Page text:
Always Winter—Preaching to Ourselves

March 3, 2022

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Lucy believes she has hidden away in a wardrobe. She has actually stepped through a door into the wonder-filled land of Narnia. Wandering in the winter, she encounters Mr. Tumnus, the fawn. They have tea together, talk together, and then he escorts her away from danger and away from the threat of the White Witch looking out for sons of Adam and daughters of Eve. As one of the old rhymes in Narnia says:

When Adam’s flesh and Adam’s bone

Sits at Cair Paravel in throne

The evil time will be over and done

The White Witch knows that when Eve’s daughters and the sons of Adam appear, she is finished. 

I have a friend who says we need to preach the gospel to ourselves. Like the people of Narnia who repeated the old rhymes,

Wrong will be right when Aslan comes in sight,

At the sound of his roar, sorrows will be no more, 

When he bares his teeth, winter meets its death

And when he shakes his mane, we shall have spring again.

A Promise that is Enough  

In a world where much is adrift, and we are at odds with many, we need to preach the gospel to ourselves to revive our hope. We have the promise, ie the good news of God, to hold onto in the darkness (if that darkness isn’t treatable depression). As we preach this good news to ourselves, we let his promise to us ( to us a “child is born, to us a son is given… and he will be called Wonderful Counselor, Mighty God, Everlasting Father, Prince of Peace”) be enough to live in the hope of the dawning of a new and more extraordinary day. To live in the hope that it will not always be winter and never Christmas.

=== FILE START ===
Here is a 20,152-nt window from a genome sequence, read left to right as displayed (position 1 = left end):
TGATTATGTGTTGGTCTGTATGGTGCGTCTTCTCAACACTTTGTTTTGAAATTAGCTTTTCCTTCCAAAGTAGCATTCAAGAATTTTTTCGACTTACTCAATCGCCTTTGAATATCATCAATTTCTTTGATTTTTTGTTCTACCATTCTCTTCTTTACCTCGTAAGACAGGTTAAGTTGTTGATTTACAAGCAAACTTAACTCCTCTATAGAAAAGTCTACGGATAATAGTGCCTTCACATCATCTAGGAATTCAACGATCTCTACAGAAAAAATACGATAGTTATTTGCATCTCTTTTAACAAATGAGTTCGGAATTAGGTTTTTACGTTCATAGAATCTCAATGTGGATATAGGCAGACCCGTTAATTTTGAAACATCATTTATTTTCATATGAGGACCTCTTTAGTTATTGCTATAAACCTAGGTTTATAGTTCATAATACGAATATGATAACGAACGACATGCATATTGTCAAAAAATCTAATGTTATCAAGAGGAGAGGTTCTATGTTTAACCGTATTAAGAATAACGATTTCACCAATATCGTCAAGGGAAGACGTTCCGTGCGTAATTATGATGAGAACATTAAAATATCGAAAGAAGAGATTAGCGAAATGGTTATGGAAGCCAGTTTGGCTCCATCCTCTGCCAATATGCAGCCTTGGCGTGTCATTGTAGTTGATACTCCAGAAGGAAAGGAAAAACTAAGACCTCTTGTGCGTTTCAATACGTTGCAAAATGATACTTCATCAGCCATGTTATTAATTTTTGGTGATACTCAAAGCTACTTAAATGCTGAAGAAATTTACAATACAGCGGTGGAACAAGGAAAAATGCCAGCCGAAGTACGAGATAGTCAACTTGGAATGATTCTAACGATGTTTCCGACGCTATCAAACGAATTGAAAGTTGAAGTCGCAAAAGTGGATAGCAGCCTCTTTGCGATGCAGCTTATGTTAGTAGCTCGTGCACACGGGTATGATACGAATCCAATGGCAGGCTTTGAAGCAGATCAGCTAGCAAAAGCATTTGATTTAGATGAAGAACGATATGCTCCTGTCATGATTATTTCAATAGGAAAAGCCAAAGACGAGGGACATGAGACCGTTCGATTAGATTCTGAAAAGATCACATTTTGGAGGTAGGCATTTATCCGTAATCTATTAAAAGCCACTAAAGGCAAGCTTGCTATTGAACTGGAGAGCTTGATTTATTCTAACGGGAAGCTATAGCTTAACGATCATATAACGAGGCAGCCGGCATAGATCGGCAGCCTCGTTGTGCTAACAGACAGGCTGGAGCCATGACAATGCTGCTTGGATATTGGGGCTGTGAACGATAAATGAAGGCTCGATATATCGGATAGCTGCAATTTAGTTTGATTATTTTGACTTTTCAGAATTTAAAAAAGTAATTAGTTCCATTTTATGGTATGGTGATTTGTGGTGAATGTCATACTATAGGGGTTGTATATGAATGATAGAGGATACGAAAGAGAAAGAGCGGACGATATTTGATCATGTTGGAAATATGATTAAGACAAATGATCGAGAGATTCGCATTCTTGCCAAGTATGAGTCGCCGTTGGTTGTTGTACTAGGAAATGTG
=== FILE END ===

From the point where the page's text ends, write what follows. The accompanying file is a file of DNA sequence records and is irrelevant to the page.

Grabbing the Moments

To live in that hope by preaching the gospel to ourselves and by grabbing those moments, you get a taste of the promise. After Ahaz dies, his son Hezekiah becomes king. Hezekiah is not perfect, but he is a good king, a wise king, a king who looks out for the religious and economic welfare of the people. It is a taste of the dawn. God graciously gives us a taste of the promise, a taste of the dawn in many places. Certainly, in celebrating the birth of Jesus, we get a taste. On resurrection morning, we get a taste. When we get to the end of the month and money is left in our account, we get a taste. We get a taste when we find an island of laughter in a sea of sorrow. And week by week, celebrating the Eucharist, we literally get a taste of the dawn.

To live in that hope, you get a taste of the dawn by grabbing hold of and celebrating the promises that are already yours: promises that you are forgiven, promises that nothing will ever separate you from his love, promises that he has given you gifts and abilities to serve in his kingdom mission and so much more. 

To live in that hope, in places where the promises are alive, you can be people who are involved in God’s mission showing there is a dawn. Where people who could never imagine the end of winter or the celebration of Christmas discover the goodness of both. 

To live in that hope by seeing that God has already done the most, the greatest, and if he has done the greatest—as Paul writes,

“What, then, shall we say in response to these things? If God is for us, who can be against us? He who did not spare his own Son but gave him up for us all—how will he not also, along with him, graciously give us all things?” (Romans 8:31–32 NIV11)

In days when it seems all darkness and no dawn, we join with the true inhabitants of Narnia in preaching the gospel to ourselves. And then we live the gospel promises and actions as people of the dawn while we wait for the final breaking of the dawn.